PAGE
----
PIEDMONT -- The city has reached agreement with the Piedmont Police Officers Association after a lengthy negotiation period. The details were announced at Monday night's City Council meeting.
Police officers will receive no salary increase during the term of the contract which runs through June 30, 2013. Their rates of pay range from $6,172 per month to $7,448 per month depending on years of service. Sergeants are paid $8,852 per month.
A two-tier system was agreed upon whereby new employees will be subject to 2 percent-at-50 retirement plan for those hired after Sept. 1, 2012. Current officers receive 3 percent at 50. That means new employees will earn 2 percent of their salary for each year worked for their retirement benefit.
Effective Aug. 1, employees will contribute $100 per month toward their retiree medical care.
Any amount above the 37 percent the city pays toward the Public Employees Retirement System (PERS) will be equally shared between the city and employee, effective Aug. 1.
Officers may accumulate up to 160 hours of comp time, up from 144 hours. Watch commanders may receive cash or comp time for hours of service; they previously received only comp time.
They will receive $2,400 in tuition reimbursement per fiscal year, up from the current $2,000. They also may "sell back" one year's worth of unused vacation time, with provisions.
An agreement also was reached with police captains, who are salaried.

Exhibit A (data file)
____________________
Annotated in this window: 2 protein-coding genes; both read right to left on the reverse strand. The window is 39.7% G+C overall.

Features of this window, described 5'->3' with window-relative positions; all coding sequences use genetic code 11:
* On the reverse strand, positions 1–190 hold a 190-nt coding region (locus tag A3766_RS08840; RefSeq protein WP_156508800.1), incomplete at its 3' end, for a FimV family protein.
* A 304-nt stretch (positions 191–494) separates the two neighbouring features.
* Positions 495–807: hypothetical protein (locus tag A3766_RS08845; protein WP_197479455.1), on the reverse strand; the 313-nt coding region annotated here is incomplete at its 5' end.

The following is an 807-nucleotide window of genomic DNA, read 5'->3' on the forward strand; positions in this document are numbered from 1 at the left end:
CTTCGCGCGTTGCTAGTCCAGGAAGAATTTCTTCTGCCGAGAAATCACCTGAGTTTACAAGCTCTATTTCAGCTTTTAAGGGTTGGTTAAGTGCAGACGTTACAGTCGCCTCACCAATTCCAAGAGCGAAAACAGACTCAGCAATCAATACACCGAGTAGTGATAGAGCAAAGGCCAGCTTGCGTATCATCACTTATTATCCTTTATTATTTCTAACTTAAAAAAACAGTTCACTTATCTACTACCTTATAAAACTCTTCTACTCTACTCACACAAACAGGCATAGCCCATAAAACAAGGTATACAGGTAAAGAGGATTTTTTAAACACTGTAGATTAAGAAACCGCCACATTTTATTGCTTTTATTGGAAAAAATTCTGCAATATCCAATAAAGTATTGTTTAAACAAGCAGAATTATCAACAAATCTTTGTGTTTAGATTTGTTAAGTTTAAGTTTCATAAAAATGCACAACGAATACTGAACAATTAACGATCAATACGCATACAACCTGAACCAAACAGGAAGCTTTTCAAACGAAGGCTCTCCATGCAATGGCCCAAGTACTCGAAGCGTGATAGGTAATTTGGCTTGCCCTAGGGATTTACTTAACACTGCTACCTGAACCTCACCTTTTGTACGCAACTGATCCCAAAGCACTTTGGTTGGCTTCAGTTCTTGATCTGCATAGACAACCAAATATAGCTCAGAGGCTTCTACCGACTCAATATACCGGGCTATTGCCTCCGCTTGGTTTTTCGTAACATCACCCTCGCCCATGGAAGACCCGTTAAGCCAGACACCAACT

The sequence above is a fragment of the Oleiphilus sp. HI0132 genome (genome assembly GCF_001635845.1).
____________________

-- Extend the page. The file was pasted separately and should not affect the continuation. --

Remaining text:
Captains will now get Christmas Eve as a full paid day off, while officers do not. Captains work as many hours as needed, with no overtime pay. Typical workweek is 40 hours.
Their pay scale ranges from $9,850 per month to $11,971, depending on years of service. Finance Director Mark Bichsel said the changes will diminish the city's costs, but did not have hard figures at this time.
"I think these agreements were fair," Councilwoman Margaret Fujioka said.
City Administrator Geoff Grote, who negotiated the agreements said, "Some think this was not enough, and the police think it was too much (taken away), that's why it has taken so long. We still have to settle with the firefighters."
The chamber was empty at Monday's meeting, but Michael Rancer of the Municipal Tax Review Committee sent a memo to the panel cautioning that public safety employees' costs continue to escalate and must continue to be addressed, even with the concessions that were made with the current agreements.
In other business, the council approved spending up to $24,000 for the services of William Avery & Associates to conduct an executive search to replace Bichsel as finance and human resources director. Bichsel will retire in March.